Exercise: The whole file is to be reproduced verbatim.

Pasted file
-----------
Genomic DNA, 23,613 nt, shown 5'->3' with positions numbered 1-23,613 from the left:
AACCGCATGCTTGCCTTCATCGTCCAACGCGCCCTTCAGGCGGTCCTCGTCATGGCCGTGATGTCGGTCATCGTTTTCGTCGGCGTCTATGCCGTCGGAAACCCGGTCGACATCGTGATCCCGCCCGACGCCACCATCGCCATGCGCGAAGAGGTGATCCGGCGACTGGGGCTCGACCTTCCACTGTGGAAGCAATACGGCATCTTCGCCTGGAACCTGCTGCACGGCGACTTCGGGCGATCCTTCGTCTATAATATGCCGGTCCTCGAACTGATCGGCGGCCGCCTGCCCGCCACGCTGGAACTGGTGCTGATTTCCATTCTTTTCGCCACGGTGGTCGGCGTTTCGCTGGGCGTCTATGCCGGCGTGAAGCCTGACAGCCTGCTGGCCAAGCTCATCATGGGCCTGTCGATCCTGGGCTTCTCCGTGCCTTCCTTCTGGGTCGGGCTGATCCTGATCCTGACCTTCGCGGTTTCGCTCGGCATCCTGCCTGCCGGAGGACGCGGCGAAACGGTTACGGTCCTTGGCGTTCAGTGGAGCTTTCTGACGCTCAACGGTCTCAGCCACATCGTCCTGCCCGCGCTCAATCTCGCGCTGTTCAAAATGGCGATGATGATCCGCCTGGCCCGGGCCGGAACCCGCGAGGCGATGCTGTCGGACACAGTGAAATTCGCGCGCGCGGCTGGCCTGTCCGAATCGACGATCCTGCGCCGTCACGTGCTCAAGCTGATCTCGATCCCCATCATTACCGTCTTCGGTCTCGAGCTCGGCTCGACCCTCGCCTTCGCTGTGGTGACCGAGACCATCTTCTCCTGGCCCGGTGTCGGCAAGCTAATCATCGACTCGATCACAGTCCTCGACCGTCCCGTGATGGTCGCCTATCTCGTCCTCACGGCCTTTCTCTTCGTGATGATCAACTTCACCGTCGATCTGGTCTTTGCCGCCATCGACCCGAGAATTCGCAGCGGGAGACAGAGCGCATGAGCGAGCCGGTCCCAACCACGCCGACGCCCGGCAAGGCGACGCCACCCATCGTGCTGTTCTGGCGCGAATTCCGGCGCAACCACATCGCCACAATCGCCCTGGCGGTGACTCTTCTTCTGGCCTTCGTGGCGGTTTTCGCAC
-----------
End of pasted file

Genomic DNA, 23,613 nt, shown 5'->3' with positions numbered 1-23,613 from the left:
AACCGCATGCTTGCCTTCATCGTCCAACGCGCCCTTCAGGCGGTCCTCGTCATGGCCGTGATGTCGGTCATCGTTTTCGTCGGCGTCTATGCCGTCGGAAACCCGGTCGACATCGTGATCCCGCCCGACGCCACCATCGCCATGCGCGAAGAGGTGATCCGGCGACTGGGGCTCGACCTTCCACTGTGGAAGCAATACGGCATCTTCGCCTGGAACCTGCTGCACGGCGACTTCGGGCGATCCTTCGTCTATAATATGCCGGTCCTCGAACTGATCGGCGGCCGCCTGCCCGCCACGCTGGAACTGGTGCTGATTTCCATTCTTTTCGCCACGGTGGTCGGCGTTTCGCTGGGCGTCTATGCCGGCGTGAAGCCTGACAGCCTGCTGGCCAAGCTCATCATGGGCCTGTCGATCCTGGGCTTCTCCGTGCCTTCCTTCTGGGTCGGGCTGATCCTGATCCTGACCTTCGCGGTTTCGCTCGGCATCCTGCCTGCCGGAGGACGCGGCGAAACGGTTACGGTCCTTGGCGTTCAGTGGAGCTTTCTGACGCTCAACGGTCTCAGCCACATCGTCCTGCCCGCGCTCAATCTCGCGCTGTTCAAAATGGCGATGATGATCCGCCTGGCCCGGGCCGGAACCCGCGAGGCGATGCTGTCGGACACAGTGAAATTCGCGCGCGCGGCTGGCCTGTCCGAATCGACGATCCTGCGCCGTCACGTGCTCAAGCTGATCTCGATCCCCATCATTACCGTCTTCGGTCTCGAGCTCGGCTCGACCCTCGCCTTCGCTGTGGTGACCGAGACCATCTTCTCCTGGCCCGGTGTCGGCAAGCTAATCATCGACTCGATCACAGTCCTCGACCGTCCCGTGATGGTCGCCTATCTCGTCCTCACGGCCTTTCTCTTCGTGATGATCAACTTCACCGTCGATCTGGTCTTTGCCGCCATCGACCCGAGAATTCGCAGCGGGAGACAGAGCGCATGAGCGAGCCGGTCCCAACCACGCCGACGCCCGGCAAGGCGACGCCACCCATCGTGCTGTTCTGGCGCGAATTCCGGCGCAACCACATCGCCACAATCGCCCTGGCGGTGACTCTTCTTCTGGCCTTCGTGGCGGTTTTCGCAC